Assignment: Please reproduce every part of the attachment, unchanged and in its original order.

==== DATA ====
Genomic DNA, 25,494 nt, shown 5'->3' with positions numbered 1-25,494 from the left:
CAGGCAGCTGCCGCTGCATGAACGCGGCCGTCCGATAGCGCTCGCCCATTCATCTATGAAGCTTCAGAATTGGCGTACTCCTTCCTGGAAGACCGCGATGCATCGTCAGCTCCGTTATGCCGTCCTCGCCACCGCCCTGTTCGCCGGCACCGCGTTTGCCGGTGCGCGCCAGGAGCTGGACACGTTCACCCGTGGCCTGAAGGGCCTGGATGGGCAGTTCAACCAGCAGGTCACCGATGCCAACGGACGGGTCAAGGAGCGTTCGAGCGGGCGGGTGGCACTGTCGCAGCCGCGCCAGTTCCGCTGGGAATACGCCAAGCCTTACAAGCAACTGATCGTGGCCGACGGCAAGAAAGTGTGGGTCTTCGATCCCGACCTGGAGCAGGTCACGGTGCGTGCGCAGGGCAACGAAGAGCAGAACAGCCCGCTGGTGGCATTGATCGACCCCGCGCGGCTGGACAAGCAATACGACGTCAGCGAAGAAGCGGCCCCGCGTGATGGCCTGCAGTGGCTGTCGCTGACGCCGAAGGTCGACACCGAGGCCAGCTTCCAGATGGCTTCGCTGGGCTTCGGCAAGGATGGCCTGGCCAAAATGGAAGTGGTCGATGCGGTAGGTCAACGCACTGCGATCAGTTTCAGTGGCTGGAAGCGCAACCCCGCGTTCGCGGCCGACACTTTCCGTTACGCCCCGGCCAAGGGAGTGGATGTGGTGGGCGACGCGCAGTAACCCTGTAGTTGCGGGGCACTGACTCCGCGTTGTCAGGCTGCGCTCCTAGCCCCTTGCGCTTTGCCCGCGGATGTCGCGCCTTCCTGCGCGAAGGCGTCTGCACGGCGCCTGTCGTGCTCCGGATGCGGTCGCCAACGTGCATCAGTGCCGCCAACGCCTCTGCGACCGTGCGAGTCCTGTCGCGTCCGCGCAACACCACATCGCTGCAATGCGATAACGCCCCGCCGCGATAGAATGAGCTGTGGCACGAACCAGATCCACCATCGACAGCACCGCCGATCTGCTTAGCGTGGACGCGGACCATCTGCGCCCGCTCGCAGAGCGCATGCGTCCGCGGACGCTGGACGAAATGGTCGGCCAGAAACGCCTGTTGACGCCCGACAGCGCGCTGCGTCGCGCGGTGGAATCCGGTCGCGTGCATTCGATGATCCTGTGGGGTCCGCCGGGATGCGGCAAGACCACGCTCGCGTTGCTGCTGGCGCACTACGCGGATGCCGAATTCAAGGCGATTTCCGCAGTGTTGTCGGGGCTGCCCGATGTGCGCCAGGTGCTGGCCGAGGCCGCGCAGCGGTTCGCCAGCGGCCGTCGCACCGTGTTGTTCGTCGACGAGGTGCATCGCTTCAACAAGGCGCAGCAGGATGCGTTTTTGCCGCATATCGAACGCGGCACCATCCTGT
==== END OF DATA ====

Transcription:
Genomic DNA, 25,494 nt, shown 5'->3' with positions numbered 1-25,494 from the left:
CAGGCAGCTGCCGCTGCATGAACGCGGCCGTCCGATAGCGCTCGCCCATTCATCTATGAAGCTTCAGAATTGGCGTACTCCTTCCTGGAAGACCGCGATGCATCGTCAGCTCCGTTATGCCGTCCTCGCCACCGCCCTGTTCGCCGGCACCGCGTTTGCCGGTGCGCGCCAGGAGCTGGACACGTTCACCCGTGGCCTGAAGGGCCTGGATGGGCAGTTCAACCAGCAGGTCACCGATGCCAACGGACGGGTCAAGGAGCGTTCGAGCGGGCGGGTGGCACTGTCGCAGCCGCGCCAGTTCCGCTGGGAATACGCCAAGCCTTACAAGCAACTGATCGTGGCCGACGGCAAGAAAGTGTGGGTCTTCGATCCCGACCTGGAGCAGGTCACGGTGCGTGCGCAGGGCAACGAAGAGCAGAACAGCCCGCTGGTGGCATTGATCGACCCCGCGCGGCTGGACAAGCAATACGACGTCAGCGAAGAAGCGGCCCCGCGTGATGGCCTGCAGTGGCTGTCGCTGACGCCGAAGGTCGACACCGAGGCCAGCTTCCAGATGGCTTCGCTGGGCTTCGGCAAGGATGGCCTGGCCAAAATGGAAGTGGTCGATGCGGTAGGTCAACGCACTGCGATCAGTTTCAGTGGCTGGAAGCGCAACCCCGCGTTCGCGGCCGACACTTTCCGTTACGCCCCGGCCAAGGGAGTGGATGTGGTGGGCGACGCGCAGTAACCCTGTAGTTGCGGGGCACTGACTCCGCGTTGTCAGGCTGCGCTCCTAGCCCCTTGCGCTTTGCCCGCGGATGTCGCGCCTTCCTGCGCGAAGGCGTCTGCACGGCGCCTGTCGTGCTCCGGATGCGGTCGCCAACGTGCATCAGTGCCGCCAACGCCTCTGCGACCGTGCGAGTCCTGTCGCGTCCGCGCAACACCACATCGCTGCAATGCGATAACGCCCCGCCGCGATAGAATGAGCTGTGGCACGAACCAGATCCACCATCGACAGCACCGCCGATCTGCTTAGCGTGGACGCGGACCATCTGCGCCCGCTCGCAGAGCGCATGCGTCCGCGGACGCTGGACGAAATGGTCGGCCAGAAACGCCTGTTGACGCCCGACAGCGCGCTGCGTCGCGCGGTGGAATCCGGTCGCGTGCATTCGATGATCCTGTGGGGTCCGCCGGGATGCGGCAAGACCACGCTCGCGTTGCTGCTGGCGCACTACGCGGATGCCGAATTCAAGGCGATTTCCGCAGTGTTGTCGGGGCTGCCCGATGTGCGCCAGGTGCTGGCCGAGGCCGCGCAGCGGTTCGCCAGCGGCCGTCGCACCGTGTTGTTCGTCGACGAGGTGCATCGCTTCAACAAGGCGCAGCAGGATGCGTTTTTGCCGCATATCGAACGCGGCACCATCCTGT